Material Transformations of Antique Sculpture in Contemporary Art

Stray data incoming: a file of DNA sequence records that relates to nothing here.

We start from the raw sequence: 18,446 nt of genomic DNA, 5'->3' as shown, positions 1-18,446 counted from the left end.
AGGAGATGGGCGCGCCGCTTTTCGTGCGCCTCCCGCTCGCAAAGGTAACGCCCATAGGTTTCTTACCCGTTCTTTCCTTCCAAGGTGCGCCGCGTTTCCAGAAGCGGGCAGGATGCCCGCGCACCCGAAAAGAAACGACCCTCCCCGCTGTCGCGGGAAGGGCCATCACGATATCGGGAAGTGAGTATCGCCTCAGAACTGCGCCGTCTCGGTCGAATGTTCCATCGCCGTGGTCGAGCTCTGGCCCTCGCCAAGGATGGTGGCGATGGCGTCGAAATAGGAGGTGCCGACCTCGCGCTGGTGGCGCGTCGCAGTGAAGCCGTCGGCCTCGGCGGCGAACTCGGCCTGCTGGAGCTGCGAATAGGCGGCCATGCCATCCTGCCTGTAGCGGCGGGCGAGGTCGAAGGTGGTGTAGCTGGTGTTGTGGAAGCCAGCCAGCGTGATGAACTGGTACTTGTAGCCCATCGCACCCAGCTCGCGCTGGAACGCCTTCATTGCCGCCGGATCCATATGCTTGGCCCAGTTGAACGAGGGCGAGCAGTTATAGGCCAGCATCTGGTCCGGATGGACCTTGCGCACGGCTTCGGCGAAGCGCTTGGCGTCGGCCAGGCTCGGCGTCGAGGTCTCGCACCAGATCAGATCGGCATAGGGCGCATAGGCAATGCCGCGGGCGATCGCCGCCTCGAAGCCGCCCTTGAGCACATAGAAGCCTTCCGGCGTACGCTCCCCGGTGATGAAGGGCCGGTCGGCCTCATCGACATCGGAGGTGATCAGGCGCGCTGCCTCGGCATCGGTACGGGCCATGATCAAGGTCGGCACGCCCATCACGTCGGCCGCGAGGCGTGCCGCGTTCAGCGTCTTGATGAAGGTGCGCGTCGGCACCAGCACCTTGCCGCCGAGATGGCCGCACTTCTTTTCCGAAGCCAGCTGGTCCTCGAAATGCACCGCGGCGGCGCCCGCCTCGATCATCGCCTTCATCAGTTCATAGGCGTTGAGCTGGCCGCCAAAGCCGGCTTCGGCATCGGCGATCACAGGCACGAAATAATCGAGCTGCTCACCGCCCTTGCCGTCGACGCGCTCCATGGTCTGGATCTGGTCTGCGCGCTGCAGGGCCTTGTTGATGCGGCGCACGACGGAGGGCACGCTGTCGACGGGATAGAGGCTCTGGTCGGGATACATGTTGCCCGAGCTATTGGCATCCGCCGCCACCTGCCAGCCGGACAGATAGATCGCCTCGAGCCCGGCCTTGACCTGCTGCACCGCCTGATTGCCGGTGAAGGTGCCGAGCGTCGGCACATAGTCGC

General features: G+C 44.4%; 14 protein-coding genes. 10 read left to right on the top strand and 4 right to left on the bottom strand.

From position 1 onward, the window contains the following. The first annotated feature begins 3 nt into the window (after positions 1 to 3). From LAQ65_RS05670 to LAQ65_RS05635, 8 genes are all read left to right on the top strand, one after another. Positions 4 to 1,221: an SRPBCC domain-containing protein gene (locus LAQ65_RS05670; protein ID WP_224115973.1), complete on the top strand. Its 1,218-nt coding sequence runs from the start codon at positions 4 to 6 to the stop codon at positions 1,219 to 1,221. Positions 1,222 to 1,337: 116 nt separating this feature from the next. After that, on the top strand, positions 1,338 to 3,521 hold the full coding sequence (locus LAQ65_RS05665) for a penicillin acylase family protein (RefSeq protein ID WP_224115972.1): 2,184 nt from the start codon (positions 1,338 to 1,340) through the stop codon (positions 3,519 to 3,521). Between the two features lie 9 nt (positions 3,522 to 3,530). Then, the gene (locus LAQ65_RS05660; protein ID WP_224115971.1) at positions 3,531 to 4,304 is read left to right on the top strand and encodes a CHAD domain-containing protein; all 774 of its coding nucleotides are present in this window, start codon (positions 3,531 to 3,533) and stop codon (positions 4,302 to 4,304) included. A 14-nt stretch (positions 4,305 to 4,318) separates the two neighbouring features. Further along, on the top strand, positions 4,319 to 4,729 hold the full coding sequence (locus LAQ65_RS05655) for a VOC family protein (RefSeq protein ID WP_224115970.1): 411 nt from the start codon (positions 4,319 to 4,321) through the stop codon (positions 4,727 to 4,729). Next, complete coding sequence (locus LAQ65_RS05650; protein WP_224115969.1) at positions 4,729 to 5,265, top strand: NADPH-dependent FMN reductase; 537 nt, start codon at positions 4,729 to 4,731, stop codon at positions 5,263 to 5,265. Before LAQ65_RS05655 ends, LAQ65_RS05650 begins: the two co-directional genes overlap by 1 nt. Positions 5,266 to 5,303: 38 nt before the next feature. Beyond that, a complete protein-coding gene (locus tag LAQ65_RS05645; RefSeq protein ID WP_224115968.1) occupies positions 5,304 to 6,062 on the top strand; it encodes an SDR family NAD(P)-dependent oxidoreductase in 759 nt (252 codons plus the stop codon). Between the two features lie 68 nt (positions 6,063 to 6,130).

In the twenty-first century, famous antique statues have been reinterpreted by artists of very different backgrounds. A characteristic feature of the contemporary artwork is the use of unconventional sculptural materials such as paper, soap, concrete, polycarbonate and metal cans. In the dialogue called the Cratylus, Socrates explains that ‘images are far from possessing the same qualities as the originals they imitate’ (432d). Socrates refers to the relationship between an image (eikon) and its human model, but much the same can be said about the relationship between the new images and their ancient art-historical models. Aristotle holds that matter (hyle) is separate from form (eidos). In the contemporary works, the matter is changed – e.g. from marble to hydrostone or from bronze to concrete – but the form is preserved. The antique statue is the underlying thing (Aristotle’s hypokeimenon) that persists through the material changes. The article presents some of the ways that European, Asian and American artists, in the second decade of the twenty-first century, transform the appearance of renowned antique statues.